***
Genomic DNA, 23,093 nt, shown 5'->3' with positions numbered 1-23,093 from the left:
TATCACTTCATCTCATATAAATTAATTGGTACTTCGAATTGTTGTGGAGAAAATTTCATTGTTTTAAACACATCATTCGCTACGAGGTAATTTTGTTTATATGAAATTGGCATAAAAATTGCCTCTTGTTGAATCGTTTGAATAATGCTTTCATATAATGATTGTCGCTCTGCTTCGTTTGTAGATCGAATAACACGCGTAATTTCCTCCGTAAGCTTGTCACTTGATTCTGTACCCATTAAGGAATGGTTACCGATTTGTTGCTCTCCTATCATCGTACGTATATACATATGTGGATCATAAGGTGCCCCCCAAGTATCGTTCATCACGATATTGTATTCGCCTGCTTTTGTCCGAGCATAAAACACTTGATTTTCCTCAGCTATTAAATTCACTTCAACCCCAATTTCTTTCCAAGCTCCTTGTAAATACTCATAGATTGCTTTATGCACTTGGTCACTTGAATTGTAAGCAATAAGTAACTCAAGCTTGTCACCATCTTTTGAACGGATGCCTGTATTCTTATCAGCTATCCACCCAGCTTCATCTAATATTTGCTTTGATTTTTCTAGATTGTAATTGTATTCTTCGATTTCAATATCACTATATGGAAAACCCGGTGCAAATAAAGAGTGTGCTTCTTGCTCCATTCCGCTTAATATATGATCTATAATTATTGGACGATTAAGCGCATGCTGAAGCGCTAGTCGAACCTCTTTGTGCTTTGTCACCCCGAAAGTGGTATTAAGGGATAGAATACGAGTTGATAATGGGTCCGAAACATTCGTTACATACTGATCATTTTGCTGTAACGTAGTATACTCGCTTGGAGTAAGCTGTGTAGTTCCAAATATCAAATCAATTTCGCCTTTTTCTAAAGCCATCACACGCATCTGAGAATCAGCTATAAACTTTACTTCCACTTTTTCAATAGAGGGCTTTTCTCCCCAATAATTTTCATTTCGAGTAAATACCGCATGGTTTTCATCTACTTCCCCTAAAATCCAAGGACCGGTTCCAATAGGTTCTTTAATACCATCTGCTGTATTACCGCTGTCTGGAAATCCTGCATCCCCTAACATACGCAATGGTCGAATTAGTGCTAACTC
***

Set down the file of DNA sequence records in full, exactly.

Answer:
Genomic DNA, 23,093 nt, shown 5'->3' with positions numbered 1-23,093 from the left:
TATCACTTCATCTCATATAAATTAATTGGTACTTCGAATTGTTGTGGAGAAAATTTCATTGTTTTAAACACATCATTCGCTACGAGGTAATTTTGTTTATATGAAATTGGCATAAAAATTGCCTCTTGTTGAATCGTTTGAATAATGCTTTCATATAATGATTGTCGCTCTGCTTCGTTTGTAGATCGAATAACACGCGTAATTTCCTCCGTAAGCTTGTCACTTGATTCTGTACCCATTAAGGAATGGTTACCGATTTGTTGCTCTCCTATCATCGTACGTATATACATATGTGGATCATAAGGTGCCCCCCAAGTATCGTTCATCACGATATTGTATTCGCCTGCTTTTGTCCGAGCATAAAACACTTGATTTTCCTCAGCTATTAAATTCACTTCAACCCCAATTTCTTTCCAAGCTCCTTGTAAATACTCATAGATTGCTTTATGCACTTGGTCACTTGAATTGTAAGCAATAAGTAACTCAAGCTTGTCACCATCTTTTGAACGGATGCCTGTATTCTTATCAGCTATCCACCCAGCTTCATCTAATATTTGCTTTGATTTTTCTAGATTGTAATTGTATTCTTCGATTTCAATATCACTATATGGAAAACCCGGTGCAAATAAAGAGTGTGCTTCTTGCTCCATTCCGCTTAATATATGATCTATAATTATTGGACGATTAAGCGCATGCTGAAGCGCTAGTCGAACCTCTTTGTGCTTTGTCACCCCGAAAGTGGTATTAAGGGATAGAATACGAGTTGATAATGGGTCCGAAACATTCGTTACATACTGATCATTTTGCTGTAACGTAGTATACTCGCTTGGAGTAAGCTGTGTAGTTCCAAATATCAAATCAATTTCGCCTTTTTCTAAAGCCATCACACGCATCTGAGAATCAGCTATAAACTTTACTTCCACTTTTTCAATAGAGGGCTTTTCTCCCCAATAATTTTCATTTCGAGTAAATACCGCATGGTTTTCATCTACTTCCCCTAAAATCCAAGGACCGGTTCCAATAGGTTCTTTAATACCATCTGCTGTATTACCGCTGTCTGGAAATCCTGCATCCCCTAACATACGCAATGGTCGAATTAGTGCTAACTC